Indigenous

Alberta archiving project works to digitize collection of Indigenous recordings

The Aboriginal Multi-Media Society has been working with the University of Alberta to digitize archival recordings for future generations.

Bert Crowfoot to talk about Digitizing the Ancestors project at York University symposium

Bert Crowfoot, CEO of the Aboriginal Multimedia Society of Alberta. (Submitted by Bert Crowfoot)

A room lined with shelves filed with video reels, VHS, negatives and processed photos in Alberta is in the process of being preserved and becoming accessible to future generations. 

Bert Crowfoot has been working to digitize these items that hold knowledge of Indigenous culture, traditions and ceremonies, a process and story he'll be sharing at York University as this year's Chamberlain speaker.

Crowfoot is the founder and CEO of the Aboriginal Multi-Media Society (AMMSA), publisher of Windspeaker magazine and he also established Alberta's first Indigenous radio station CFWE-FM.

A couple of years ago Crowfoot was approached by the University of Alberta about digitizing some of the AMMSA archives. 

"I had a vision of them feeding this reel-to-reel into this machine and coming out the other side is just dust because it's so fragile and so brittle," said Crowfoot.

About 130 reel-to-reel tapes, containing recordings in both Cree and English, were successfully digitized as a pilot project.

Preserving a legacy

"I've been working with Elders the past 10 years and a lot of those Elders are starting to say, 'Wait a minute, a lot of us are passing away and we're taking all that knowledge with us,'" said Crowfoot. 

"We need to start preserving that."

Crowfoot said that some people have been apprehensive about recording and preserving particular aspects of their cultures such as ceremony. 

"A lot of that [comes] from residential schools, if we spoke our language or practised our ceremonies we were beaten," he said.

He said the fear of consequence for expressing Indigenous culture has resulted in the degradation and loss of ceremony and language. Now as Elders and knowledge holders begin to age it is critical to begin preserving these before they're lost, said Crowfoot. ​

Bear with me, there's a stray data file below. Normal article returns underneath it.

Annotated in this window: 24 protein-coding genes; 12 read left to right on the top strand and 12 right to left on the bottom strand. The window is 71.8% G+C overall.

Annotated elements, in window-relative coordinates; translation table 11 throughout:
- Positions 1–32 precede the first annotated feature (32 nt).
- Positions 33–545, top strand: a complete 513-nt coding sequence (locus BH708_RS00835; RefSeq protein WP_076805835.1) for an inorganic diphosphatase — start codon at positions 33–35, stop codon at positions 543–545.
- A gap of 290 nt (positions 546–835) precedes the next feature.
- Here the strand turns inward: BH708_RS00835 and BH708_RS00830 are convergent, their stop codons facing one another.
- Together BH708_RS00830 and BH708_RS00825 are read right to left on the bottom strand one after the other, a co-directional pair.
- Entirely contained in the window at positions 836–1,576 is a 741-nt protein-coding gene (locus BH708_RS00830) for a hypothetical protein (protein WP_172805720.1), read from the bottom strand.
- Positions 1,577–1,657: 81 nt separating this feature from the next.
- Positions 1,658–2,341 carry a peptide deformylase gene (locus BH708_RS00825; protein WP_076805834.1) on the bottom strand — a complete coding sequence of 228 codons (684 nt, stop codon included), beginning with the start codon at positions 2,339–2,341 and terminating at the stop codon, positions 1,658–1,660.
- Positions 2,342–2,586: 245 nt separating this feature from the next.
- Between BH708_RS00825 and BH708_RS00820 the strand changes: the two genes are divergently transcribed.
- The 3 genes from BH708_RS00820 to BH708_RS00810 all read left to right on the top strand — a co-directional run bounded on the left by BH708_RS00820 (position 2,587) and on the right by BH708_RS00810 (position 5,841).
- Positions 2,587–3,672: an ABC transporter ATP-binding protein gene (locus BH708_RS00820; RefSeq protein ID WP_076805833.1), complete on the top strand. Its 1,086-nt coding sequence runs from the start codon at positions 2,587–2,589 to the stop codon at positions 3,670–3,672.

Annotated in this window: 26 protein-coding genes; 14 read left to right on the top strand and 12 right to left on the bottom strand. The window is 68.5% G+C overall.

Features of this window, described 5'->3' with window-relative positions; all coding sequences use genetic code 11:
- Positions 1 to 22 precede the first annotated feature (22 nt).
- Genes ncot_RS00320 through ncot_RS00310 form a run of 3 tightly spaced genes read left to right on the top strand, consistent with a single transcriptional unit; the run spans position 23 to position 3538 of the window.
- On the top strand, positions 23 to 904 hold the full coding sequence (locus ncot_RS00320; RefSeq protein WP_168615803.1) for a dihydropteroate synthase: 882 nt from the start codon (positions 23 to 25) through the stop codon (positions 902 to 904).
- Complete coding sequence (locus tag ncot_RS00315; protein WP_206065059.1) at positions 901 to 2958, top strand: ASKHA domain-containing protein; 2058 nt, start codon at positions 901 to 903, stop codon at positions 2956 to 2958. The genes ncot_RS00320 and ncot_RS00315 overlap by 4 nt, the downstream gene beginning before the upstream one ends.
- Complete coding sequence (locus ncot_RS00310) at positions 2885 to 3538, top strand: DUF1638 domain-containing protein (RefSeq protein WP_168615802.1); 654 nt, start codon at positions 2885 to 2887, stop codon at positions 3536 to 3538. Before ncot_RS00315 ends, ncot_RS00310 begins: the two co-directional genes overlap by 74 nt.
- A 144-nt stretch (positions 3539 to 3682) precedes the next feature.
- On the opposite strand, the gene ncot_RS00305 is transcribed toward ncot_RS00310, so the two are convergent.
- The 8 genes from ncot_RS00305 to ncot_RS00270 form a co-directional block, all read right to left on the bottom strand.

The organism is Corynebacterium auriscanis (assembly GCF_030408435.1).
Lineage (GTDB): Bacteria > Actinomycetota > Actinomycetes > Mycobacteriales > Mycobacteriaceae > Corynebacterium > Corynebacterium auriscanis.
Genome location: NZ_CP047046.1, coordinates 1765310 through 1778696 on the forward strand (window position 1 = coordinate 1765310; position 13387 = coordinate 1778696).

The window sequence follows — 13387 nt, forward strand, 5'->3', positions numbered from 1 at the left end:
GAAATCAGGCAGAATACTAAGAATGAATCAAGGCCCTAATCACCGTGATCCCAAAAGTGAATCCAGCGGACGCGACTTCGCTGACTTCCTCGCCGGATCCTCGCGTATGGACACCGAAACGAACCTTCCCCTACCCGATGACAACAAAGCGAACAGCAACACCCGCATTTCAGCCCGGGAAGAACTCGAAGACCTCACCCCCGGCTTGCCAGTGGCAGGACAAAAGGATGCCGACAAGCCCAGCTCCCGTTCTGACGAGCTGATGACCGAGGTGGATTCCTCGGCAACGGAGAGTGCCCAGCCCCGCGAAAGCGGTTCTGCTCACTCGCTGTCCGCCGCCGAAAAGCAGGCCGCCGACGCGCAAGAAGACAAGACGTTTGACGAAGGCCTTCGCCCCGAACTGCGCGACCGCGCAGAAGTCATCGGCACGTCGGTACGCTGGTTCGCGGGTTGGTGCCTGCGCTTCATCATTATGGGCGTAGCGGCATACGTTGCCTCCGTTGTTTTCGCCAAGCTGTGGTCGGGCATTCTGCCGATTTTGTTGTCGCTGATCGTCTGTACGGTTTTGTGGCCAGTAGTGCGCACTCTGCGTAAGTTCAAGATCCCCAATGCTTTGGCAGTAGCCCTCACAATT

Sharing knowledge

Once the process of digitizing the archives has been completed, the files will live on a server that is accessible to the digitizing team and the University of Alberta.

"I'd also like it to be set up so that the public has access to certain files," said Crowfoot. 

"If my grandfather was speaking and we had a 30-minute audio tape of it, I would love to be able to hear him speak again."

Contention around ownership and accessibility guidelines still need to be figured out as this process begins.

"I think the end goal is that a lot of this stuff needs to be shared with future generations," said Crowfoot. 

"That's where sharing with schools and being able to do that is important."

Symposium at York U

His presentation on Digitizing the Ancestors is part of a larger symposium happening at York University as part of the Connecting Culture and Childhood Project.

Andrea Emberly is an associate professor at York University. (Submitted by Andrea Emberly)

"[The project is] bringing together folks from a number of different countries, looking at their revitalization and sustainability of physical arts practices in different communities," said Andrea Emberly, an associate professor in the children, childhood and youth program at York University. 

"I think oftentimes non-Indigenous people sort of look at it in this deficit like what's been lost," said Emberly.

"It's still there and these kinds of transformations that happened are really important and still exist even though we might not be seen by the outside community."

The Connecting Culture and Childhood Project symposium is June 16-18 at York University. Crowfoot will be the keynote speaker Saturday at 10 a.m. 

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